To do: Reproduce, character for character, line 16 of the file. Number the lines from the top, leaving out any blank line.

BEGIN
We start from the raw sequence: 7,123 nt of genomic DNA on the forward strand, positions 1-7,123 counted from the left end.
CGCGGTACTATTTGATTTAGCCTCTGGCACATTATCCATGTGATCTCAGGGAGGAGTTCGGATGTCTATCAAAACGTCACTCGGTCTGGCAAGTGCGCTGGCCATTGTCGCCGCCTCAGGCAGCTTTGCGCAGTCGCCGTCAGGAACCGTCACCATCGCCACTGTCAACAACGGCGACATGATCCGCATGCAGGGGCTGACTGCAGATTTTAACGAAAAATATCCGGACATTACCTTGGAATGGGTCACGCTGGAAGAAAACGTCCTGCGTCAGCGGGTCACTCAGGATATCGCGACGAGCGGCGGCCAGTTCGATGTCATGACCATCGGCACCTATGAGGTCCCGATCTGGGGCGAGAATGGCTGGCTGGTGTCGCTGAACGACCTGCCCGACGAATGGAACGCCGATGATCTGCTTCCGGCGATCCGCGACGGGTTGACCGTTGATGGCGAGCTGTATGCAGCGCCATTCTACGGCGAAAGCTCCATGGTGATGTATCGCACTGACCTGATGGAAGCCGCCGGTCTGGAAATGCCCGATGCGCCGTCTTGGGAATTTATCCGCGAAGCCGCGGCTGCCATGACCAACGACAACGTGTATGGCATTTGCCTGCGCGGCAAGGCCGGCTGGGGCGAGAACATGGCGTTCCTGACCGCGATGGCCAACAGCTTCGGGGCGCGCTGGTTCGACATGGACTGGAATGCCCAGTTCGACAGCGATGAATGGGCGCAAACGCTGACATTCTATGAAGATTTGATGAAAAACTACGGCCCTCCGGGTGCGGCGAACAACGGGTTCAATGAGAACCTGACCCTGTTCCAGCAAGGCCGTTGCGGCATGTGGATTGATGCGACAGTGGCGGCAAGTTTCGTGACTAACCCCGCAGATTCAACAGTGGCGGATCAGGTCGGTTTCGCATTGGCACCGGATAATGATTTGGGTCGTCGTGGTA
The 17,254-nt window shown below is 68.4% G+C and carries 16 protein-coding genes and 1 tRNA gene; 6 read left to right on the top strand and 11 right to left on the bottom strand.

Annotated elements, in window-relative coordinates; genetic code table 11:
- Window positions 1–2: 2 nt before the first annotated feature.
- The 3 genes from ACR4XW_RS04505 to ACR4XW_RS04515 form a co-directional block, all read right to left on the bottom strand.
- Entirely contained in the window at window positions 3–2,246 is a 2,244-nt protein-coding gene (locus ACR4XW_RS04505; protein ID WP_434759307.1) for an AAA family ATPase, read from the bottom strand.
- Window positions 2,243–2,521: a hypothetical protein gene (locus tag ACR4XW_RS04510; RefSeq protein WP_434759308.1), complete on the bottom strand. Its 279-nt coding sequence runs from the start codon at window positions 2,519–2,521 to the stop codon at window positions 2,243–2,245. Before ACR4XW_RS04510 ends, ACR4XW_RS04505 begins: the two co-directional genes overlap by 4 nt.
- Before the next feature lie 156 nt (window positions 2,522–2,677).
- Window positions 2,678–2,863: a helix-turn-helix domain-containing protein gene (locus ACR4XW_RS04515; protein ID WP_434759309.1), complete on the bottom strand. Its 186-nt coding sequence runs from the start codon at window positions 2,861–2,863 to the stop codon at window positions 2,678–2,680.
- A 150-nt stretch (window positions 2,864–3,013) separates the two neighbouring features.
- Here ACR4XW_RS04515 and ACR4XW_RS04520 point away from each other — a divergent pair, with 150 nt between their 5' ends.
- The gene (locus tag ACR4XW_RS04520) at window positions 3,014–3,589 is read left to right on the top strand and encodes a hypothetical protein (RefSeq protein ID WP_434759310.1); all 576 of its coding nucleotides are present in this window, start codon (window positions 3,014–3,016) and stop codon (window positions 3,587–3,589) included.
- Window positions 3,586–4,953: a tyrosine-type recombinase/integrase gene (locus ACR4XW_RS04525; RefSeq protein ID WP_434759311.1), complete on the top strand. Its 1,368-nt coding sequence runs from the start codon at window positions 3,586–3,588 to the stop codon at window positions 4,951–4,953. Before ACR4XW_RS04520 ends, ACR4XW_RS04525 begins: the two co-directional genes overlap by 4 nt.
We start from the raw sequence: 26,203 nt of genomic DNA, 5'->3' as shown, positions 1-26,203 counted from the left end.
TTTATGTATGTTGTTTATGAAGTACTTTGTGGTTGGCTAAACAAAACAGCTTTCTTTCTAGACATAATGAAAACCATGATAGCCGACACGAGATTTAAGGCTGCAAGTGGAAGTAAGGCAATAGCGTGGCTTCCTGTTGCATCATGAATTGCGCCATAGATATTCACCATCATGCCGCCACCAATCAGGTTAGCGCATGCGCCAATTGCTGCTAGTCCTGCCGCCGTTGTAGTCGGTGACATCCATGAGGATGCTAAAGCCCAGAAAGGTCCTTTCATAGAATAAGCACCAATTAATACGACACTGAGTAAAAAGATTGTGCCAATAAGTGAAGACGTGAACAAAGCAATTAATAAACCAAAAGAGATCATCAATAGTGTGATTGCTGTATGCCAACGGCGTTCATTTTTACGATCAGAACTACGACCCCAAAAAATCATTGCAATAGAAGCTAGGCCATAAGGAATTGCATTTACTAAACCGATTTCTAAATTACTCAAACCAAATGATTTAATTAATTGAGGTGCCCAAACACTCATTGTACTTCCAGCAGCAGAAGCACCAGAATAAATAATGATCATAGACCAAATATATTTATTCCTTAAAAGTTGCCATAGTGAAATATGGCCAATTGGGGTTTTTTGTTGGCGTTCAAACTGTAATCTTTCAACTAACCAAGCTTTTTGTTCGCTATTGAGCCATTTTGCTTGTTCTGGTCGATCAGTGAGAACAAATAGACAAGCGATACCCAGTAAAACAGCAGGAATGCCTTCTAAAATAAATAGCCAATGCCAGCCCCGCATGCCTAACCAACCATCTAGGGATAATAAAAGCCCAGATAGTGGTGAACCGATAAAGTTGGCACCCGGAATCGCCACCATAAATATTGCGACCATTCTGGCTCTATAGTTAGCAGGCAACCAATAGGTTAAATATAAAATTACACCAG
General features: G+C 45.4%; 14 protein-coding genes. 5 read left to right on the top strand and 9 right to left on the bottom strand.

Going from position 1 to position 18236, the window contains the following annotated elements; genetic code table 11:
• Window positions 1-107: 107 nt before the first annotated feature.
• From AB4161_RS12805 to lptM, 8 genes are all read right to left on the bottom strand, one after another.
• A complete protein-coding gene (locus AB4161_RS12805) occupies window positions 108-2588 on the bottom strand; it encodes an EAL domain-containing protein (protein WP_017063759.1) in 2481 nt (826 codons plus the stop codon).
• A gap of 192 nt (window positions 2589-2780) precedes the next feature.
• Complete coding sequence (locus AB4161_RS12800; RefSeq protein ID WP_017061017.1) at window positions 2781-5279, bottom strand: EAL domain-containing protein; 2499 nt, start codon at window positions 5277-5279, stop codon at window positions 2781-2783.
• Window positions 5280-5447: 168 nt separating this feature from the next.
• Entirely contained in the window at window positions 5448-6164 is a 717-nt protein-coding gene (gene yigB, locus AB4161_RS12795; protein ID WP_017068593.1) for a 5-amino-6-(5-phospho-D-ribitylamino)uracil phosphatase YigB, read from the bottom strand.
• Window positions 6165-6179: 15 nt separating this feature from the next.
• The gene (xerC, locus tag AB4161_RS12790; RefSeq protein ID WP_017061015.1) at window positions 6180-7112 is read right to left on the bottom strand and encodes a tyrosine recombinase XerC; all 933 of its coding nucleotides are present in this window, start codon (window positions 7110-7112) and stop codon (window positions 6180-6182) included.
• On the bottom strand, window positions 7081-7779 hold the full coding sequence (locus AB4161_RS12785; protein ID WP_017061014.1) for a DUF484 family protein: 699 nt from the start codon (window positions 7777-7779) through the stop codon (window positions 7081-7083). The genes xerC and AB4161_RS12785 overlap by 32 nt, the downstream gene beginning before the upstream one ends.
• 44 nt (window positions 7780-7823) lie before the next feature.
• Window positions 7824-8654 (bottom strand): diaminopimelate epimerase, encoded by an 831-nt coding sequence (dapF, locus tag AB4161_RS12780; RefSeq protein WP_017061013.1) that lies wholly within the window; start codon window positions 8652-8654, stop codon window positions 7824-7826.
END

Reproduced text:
TTTATGTATGTTGTTTATGAAGTACTTTGTGGTTGGCTAAACAAAACAGCTTTCTTTCTAGACATAATGAAAACCATGATAGCCGACACGAGATTTAAGGCTGCAAGTGGAAGTAAGGCAATAGCGTGGCTTCCTGTTGCATCATGAATTGCGCCATAGATATTCACCATCATGCCGCCACCAATCAGGTTAGCGCATGCGCCAATTGCTGCTAGTCCTGCCGCCGTTGTAGTCGGTGACATCCATGAGGATGCTAAAGCCCAGAAAGGTCCTTTCATAGAATAAGCACCAATTAATACGACACTGAGTAAAAAGATTGTGCCAATAAGTGAAGACGTGAACAAAGCAATTAATAAACCAAAAGAGATCATCAATAGTGTGATTGCTGTATGCCAACGGCGTTCATTTTTACGATCAGAACTACGACCCCAAAAAATCATTGCAATAGAAGCTAGGCCATAAGGAATTGCATTTACTAAACCGATTTCTAAATTACTCAAACCAAATGATTTAATTAATTGAGGTGCCCAAACACTCATTGTACTTCCAGCAGCAGAAGCACCAGAATAAATAATGATCATAGACCAAATATATTTATTCCTTAAAAGTTGCCATAGTGAAATATGGCCAATTGGGGTTTTTTGTTGGCGTTCAAACTGTAATCTTTCAACTAACCAAGCTTTTTGTTCGCTATTGAGCCATTTTGCTTGTTCTGGTCGATCAGTGAGAACAAATAGACAAGCGATACCCAGTAAAACAGCAGGAATGCCTTCTAAAATAAATAGCCAATGCCAGCCCCGCATGCCTAACCAACCATCTAGGGATAATAAAAGCCCAGATAGTGGTGAACCGATAAAGTTGGCACCCGGAATCGCCACCATAAATATTGCGACCATTCTGGCTCTATAGTTAGCAGGCAACCAATAGGTTAAATATAAAATTACACCAG